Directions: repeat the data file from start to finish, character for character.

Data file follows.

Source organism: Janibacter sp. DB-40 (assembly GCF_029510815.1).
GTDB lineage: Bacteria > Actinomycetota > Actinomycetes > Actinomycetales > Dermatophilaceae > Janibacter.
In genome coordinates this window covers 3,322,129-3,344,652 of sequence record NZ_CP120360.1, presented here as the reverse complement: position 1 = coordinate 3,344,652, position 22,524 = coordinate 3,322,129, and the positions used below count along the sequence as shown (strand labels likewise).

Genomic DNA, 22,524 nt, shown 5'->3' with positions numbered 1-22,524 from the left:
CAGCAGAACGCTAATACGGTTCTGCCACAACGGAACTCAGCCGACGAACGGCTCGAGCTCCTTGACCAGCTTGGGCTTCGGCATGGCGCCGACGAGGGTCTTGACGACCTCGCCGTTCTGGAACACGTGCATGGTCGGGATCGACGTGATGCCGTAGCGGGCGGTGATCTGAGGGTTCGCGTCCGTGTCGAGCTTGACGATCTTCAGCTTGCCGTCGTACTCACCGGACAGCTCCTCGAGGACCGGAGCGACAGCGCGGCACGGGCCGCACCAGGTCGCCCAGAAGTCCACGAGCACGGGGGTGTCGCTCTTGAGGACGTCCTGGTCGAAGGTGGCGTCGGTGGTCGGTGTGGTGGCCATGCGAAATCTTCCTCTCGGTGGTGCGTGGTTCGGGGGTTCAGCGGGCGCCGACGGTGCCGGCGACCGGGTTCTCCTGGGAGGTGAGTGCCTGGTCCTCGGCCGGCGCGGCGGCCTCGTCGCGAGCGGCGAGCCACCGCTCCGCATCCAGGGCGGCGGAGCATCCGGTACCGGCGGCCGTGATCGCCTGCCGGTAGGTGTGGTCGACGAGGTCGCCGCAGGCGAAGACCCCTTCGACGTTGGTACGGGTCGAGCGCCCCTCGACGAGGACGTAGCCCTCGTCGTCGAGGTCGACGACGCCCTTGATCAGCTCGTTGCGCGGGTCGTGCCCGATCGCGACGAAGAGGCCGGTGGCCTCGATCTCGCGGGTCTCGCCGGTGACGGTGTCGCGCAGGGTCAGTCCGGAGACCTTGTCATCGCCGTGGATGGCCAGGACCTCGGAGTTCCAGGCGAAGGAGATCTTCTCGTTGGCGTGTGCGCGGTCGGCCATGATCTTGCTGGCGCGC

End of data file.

Source organism: Janibacter sp. DB-40 (assembly GCF_029510815.1).
GTDB lineage: Bacteria > Actinomycetota > Actinomycetes > Actinomycetales > Dermatophilaceae > Janibacter.
In genome coordinates this window covers 3,322,129-3,344,652 of sequence record NZ_CP120360.1, presented here as the reverse complement: position 1 = coordinate 3,344,652, position 22,524 = coordinate 3,322,129, and the positions used below count along the sequence as shown (strand labels likewise).

Genomic DNA, 22,524 nt, shown 5'->3' with positions numbered 1-22,524 from the left:
CAGCAGAACGCTAATACGGTTCTGCCACAACGGAACTCAGCCGACGAACGGCTCGAGCTCCTTGACCAGCTTGGGCTTCGGCATGGCGCCGACGAGGGTCTTGACGACCTCGCCGTTCTGGAACACGTGCATGGTCGGGATCGACGTGATGCCGTAGCGGGCGGTGATCTGAGGGTTCGCGTCCGTGTCGAGCTTGACGATCTTCAGCTTGCCGTCGTACTCACCGGACAGCTCCTCGAGGACCGGAGCGACAGCGCGGCACGGGCCGCACCAGGTCGCCCAGAAGTCCACGAGCACGGGGGTGTCGCTCTTGAGGACGTCCTGGTCGAAGGTGGCGTCGGTGGTCGGTGTGGTGGCCATGCGAAATCTTCCTCTCGGTGGTGCGTGGTTCGGGGGTTCAGCGGGCGCCGACGGTGCCGGCGACCGGGTTCTCCTGGGAGGTGAGTGCCTGGTCCTCGGCCGGCGCGGCGGCCTCGTCGCGAGCGGCGAGCCACCGCTCCGCATCCAGGGCGGCGGAGCATCCGGTACCGGCGGCCGTGATCGCCTGCCGGTAGGTGTGGTCGACGAGGTCGCCGCAGGCGAAGACCCCTTCGACGTTGGTACGGGTCGAGCGCCCCTCGACGAGGACGTAGCCCTCGTCGTCGAGGTCGACGACGCCCTTGATCAGCTCGTTGCGCGGGTCGTGCCCGATCGCGACGAAGAGGCCGGTGGCCTCGATCTCGCGGGTCTCGCCGGTGACGGTGTCGCGCAGGGTCAGTCCGGAGACCTTGTCATCGCCGTGGATGGCCAGGACCTCGGAGTTCCAGGCGAAGGAGATCTTCTCGTTGGCGTGTGCGCGGTCGGCCATGATCTTGCTGGCGCGC